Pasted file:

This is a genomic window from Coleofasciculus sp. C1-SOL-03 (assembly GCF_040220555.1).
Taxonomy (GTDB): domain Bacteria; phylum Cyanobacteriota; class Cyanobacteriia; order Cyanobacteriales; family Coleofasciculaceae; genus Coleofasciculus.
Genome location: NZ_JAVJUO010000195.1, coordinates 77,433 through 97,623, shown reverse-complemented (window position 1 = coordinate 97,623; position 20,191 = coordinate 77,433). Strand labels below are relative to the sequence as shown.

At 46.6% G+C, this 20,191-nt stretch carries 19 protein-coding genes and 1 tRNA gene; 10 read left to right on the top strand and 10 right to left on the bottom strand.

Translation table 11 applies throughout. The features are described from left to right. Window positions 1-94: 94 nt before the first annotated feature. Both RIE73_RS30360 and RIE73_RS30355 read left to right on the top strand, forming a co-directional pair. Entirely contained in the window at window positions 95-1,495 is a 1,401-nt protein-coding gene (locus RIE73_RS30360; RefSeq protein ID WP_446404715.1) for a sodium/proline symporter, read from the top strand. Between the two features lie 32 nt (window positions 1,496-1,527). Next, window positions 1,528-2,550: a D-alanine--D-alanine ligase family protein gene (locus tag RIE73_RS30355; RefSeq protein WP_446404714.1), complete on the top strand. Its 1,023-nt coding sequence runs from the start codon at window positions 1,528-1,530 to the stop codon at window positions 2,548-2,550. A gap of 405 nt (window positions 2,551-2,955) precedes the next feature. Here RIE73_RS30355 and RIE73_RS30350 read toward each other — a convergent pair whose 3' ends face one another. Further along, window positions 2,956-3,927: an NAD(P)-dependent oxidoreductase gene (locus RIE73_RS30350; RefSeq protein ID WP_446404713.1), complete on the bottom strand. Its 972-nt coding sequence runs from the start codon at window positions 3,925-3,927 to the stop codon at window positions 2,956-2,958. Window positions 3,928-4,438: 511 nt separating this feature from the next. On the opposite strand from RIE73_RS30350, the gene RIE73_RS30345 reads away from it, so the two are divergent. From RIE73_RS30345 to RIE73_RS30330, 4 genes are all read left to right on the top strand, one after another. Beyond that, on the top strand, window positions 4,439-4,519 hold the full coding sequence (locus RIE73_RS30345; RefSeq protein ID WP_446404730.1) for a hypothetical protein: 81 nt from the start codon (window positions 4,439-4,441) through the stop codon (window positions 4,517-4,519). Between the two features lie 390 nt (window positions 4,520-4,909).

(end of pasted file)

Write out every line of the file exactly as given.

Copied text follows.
This is a genomic window from Coleofasciculus sp. C1-SOL-03 (assembly GCF_040220555.1).
Taxonomy (GTDB): domain Bacteria; phylum Cyanobacteriota; class Cyanobacteriia; order Cyanobacteriales; family Coleofasciculaceae; genus Coleofasciculus.
Genome location: NZ_JAVJUO010000195.1, coordinates 77,433 through 97,623, shown reverse-complemented (window position 1 = coordinate 97,623; position 20,191 = coordinate 77,433). Strand labels below are relative to the sequence as shown.

At 46.6% G+C, this 20,191-nt stretch carries 19 protein-coding genes and 1 tRNA gene; 10 read left to right on the top strand and 10 right to left on the bottom strand.

Translation table 11 applies throughout. The features are described from left to right. Window positions 1-94: 94 nt before the first annotated feature. Both RIE73_RS30360 and RIE73_RS30355 read left to right on the top strand, forming a co-directional pair. Entirely contained in the window at window positions 95-1,495 is a 1,401-nt protein-coding gene (locus RIE73_RS30360; RefSeq protein ID WP_446404715.1) for a sodium/proline symporter, read from the top strand. Between the two features lie 32 nt (window positions 1,496-1,527). Next, window positions 1,528-2,550: a D-alanine--D-alanine ligase family protein gene (locus tag RIE73_RS30355; RefSeq protein WP_446404714.1), complete on the top strand. Its 1,023-nt coding sequence runs from the start codon at window positions 1,528-1,530 to the stop codon at window positions 2,548-2,550. A gap of 405 nt (window positions 2,551-2,955) precedes the next feature. Here RIE73_RS30355 and RIE73_RS30350 read toward each other — a convergent pair whose 3' ends face one another. Further along, window positions 2,956-3,927: an NAD(P)-dependent oxidoreductase gene (locus RIE73_RS30350; RefSeq protein ID WP_446404713.1), complete on the bottom strand. Its 972-nt coding sequence runs from the start codon at window positions 3,925-3,927 to the stop codon at window positions 2,956-2,958. Window positions 3,928-4,438: 511 nt separating this feature from the next. On the opposite strand from RIE73_RS30350, the gene RIE73_RS30345 reads away from it, so the two are divergent. From RIE73_RS30345 to RIE73_RS30330, 4 genes are all read left to right on the top strand, one after another. Beyond that, on the top strand, window positions 4,439-4,519 hold the full coding sequence (locus RIE73_RS30345; RefSeq protein ID WP_446404730.1) for a hypothetical protein: 81 nt from the start codon (window positions 4,439-4,441) through the stop codon (window positions 4,517-4,519). Between the two features lie 390 nt (window positions 4,520-4,909).